Chiwengo’s article on how “pain remains untranslatable”, with an emphasis on Congolese women who have experienced rape, greatly relates to this blog page as a whole (92). The human rights discourse fails to protect the values of everyone due to the fact that its ideas are a direct reflection to power relations and dominance. Many worldwide conflicts and narratives go unheard of. The international community fails to hear memorial narratives and violence goes unnoticed only until moral and political involvement takes place. To objectify the pain of the victims, the film Hotel Rwanda was produced in order to “ensure that Western spectators would identify with the victims” (85). By recreating the images of the Rwanda genocide, attention was brought to the international community “which desires to offer assistance” (91).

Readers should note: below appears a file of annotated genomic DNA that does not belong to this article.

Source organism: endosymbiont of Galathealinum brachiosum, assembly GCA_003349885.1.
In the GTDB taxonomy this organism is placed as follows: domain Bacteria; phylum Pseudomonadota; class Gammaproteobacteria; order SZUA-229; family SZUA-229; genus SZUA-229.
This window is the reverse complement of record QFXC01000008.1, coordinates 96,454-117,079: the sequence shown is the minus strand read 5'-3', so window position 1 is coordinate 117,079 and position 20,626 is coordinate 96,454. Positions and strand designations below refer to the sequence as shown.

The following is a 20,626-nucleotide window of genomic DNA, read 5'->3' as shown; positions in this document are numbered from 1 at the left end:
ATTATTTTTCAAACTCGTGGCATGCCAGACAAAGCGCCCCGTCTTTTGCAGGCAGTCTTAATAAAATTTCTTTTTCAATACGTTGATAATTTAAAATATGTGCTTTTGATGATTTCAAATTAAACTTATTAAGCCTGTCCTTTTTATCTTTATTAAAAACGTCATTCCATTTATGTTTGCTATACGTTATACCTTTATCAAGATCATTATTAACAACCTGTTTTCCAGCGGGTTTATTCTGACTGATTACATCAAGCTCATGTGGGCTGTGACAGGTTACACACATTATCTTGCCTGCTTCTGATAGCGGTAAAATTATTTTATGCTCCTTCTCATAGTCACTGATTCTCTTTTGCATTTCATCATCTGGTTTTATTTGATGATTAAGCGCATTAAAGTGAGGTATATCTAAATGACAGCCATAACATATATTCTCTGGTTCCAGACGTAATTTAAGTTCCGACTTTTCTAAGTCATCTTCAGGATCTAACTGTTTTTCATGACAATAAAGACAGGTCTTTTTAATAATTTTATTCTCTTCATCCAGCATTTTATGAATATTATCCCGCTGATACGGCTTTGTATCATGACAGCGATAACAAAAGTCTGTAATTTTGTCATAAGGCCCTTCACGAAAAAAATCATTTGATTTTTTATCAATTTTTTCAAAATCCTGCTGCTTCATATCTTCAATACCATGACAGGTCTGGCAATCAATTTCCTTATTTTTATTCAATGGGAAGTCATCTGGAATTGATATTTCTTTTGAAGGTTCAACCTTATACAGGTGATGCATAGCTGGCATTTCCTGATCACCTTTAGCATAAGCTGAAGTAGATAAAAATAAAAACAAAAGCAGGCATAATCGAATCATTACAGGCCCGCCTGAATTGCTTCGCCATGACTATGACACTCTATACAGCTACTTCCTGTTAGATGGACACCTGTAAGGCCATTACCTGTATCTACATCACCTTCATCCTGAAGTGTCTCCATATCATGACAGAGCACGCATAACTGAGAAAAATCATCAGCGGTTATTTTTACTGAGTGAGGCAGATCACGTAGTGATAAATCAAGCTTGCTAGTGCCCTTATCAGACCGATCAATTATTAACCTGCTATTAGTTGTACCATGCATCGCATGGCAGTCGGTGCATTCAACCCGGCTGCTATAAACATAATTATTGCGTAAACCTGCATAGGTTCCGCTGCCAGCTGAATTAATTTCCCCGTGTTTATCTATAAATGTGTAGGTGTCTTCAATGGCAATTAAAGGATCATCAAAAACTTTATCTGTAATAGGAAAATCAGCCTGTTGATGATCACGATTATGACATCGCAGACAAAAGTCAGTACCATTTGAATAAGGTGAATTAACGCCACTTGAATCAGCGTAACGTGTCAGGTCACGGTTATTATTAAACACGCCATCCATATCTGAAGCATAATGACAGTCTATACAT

One passage from the article that stood out to me was how “sexuality is intertwined with power and militarized masculinity” (90). Sexualized power should be brought to the attention of many. Economic and political structures are at the root of why women, like the Congolese, were raped in high numbers. The essence of rape is about power, not sexual desire. I encountered a blog that provided statistics on rape in Africa alone. The blog’s first sentence reads: It is estimated that a woman born in South Africa has a greater chance of being raped than learning how to read. This sentence speaks a lot for itself. I hope that through media, more attention is brought to countries suffering from poverty and despair since “human rights are given more attention in developing countries than in some developed countries” (79).
The following clip provides account of personal stories and information about sexual violence in Haiti. Perhaps by taking a look at more images and listening to more stories, the international community will more likely try to put a stop to the harms people suffer from.